In addition to the passage of new regulations, insurance market penetration may be affected by an expansion of the number of players in the sector and increased competition. At present, Peru has 14 insurance companies; five offer general insurance products, another five specialise exclusively in life insurance and four cover both areas.
The largest player is Rimac Internacional, a general and life insurance company that accounted for 32.55% of net premiums, as of July 2013. The company was formed by the merger of Rimac Insurance Company and International Insurance Company of Peru in 1992. Grupo Brescia, one of Peru’s largest business conglomerates, maintains a controlling stake in the company. According to a recent report by Apoyo y Asociados, a local investment rating company and associate of Fitch Ratings, Rimac’s strategy going forward is to maintain its market position by controlling costs while attempting to penetrate new segments of the market.
The second-largest player is Pacífico Seguros, with nearly 14% of net premiums. The company is a subsidiary of Credicorp, the largest financial conglomerate in Peru, of which Banco de Crédito del Perú is also a part. Apoyo y Asociados reports that Pacífico Seguros’ main strategy, similar to that of Rimac, will be to expand while developing strong risk management mechanisms.
Although the insurance sector is highly concentrated and not prone to rapid changes, 2012 was marked by several important developments. InVita, a life insurance company, was acquired by Grupo de Inversiones Suramericana (Grupo Sura) in November 2012. The Colombia-based Grupo Sura is a leader in the insurance sector in Colombia and throughout Latin America. The company also acquired ING Bank’s insurance and pension fund subsidiaries in Latin America in 2011, including Integra, one of Peru’s largest pension funds. Along with the InVita acquisition, the year 2012 brought the entrance of another new player in the insurance market – Magallanes, a Chilean company specialising in auto insurance. This marked the company’s first international expansion, and as of April 2013, it was cleared for operation in Peru.
In addition, in January 2013 Canta told OBG that SBS had received six applications from international insurance companies interested in entering Peru. Three companies have advanced in the application process and are nearing the process of drawing up final operating agreements, while the remaining three companies had recently initiated talks as of the beginning of the year.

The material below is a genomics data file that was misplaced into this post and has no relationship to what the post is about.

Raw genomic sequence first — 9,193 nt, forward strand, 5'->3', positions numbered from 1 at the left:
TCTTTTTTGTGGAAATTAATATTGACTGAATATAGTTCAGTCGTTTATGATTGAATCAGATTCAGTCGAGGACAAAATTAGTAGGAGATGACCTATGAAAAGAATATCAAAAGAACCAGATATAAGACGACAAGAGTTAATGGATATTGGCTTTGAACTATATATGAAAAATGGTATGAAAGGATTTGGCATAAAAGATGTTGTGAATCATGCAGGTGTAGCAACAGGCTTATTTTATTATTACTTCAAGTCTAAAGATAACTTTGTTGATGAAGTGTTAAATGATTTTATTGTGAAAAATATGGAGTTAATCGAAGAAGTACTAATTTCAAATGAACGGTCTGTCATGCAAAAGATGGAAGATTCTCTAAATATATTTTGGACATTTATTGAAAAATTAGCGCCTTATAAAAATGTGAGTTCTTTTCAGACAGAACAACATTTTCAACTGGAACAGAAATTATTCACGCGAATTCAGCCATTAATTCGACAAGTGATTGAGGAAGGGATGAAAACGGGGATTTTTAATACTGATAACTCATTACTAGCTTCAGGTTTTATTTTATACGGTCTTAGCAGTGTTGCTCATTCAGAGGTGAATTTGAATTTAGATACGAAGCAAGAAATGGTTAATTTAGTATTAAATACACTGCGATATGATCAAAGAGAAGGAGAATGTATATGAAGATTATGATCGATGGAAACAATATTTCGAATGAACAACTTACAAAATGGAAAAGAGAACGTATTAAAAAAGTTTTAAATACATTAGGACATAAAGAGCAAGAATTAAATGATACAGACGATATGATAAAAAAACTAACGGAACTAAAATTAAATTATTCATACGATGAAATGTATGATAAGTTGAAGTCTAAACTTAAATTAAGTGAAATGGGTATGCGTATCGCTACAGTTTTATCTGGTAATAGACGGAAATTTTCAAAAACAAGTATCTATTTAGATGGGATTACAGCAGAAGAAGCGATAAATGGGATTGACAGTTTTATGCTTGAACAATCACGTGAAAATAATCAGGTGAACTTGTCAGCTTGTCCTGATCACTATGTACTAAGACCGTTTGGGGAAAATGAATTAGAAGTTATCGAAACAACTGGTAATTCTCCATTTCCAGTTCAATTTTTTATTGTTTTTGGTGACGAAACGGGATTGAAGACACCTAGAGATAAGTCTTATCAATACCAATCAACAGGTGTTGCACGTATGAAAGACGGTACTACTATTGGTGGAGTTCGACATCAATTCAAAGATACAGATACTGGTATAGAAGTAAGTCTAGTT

Another important development in the sector is the vertical integration of insurance and health care services. In an effort to address rising health care costs, several of the country’s largest insurers have been investing heavily in the purchase of clinics and other health care centres.
Rimac and Pacífico Seguros, in particular, are in competition with one another to acquire health care industry assets. In July 2011 Pacífico Seguros bought Clí nica San Borja, a clinic. It also owns El Golf in Lima, and acquired clinics in Piura and Trujillo. Rimac owns Clí nica Internacional, along with various other medical centres (see Health chapter). In 2011 the company announced plans to begin a two-year expansion project for Clínica Internacional.
Meanwhile, plans to launch a universal health insurance scheme known as Universal Health Insurance (Aseguramiento Universal en Salud, AUS) appear to have stalled. The plan, which was launched in 2009, was supposed to provide health insurance for every Peruvian in the country by the end of 2012 (see Health chapter) but has fallen short of these expectations. Sector leaders point out that much needs to be done to expand the health care infrastructure, and especially the congested public health care system, in order to make AUS possible. Further, De Andrea pointed out that there is no established method to reinforce the AUS.
Over the next year, leaders from the insurance industry anticipate that the sector will continue to experience strong growth. However, changes in lending policies aimed at preventing an overheating of the economy may impact the group life insurance segment as well as auto insurance to a lesser degree. The year 2013 is also marked by important changes in regulation for pension funds (see analysis).
Overall, low market penetration and economic growth mean that the insurance industry holds a lot of unexploited potential. Competition in the sector is likely to heat up with the entrance of several new players. This increase coupled with stronger regulation will help to ensure that citizens benefit the most from international insurers’ newfound interest in the Peruvian market.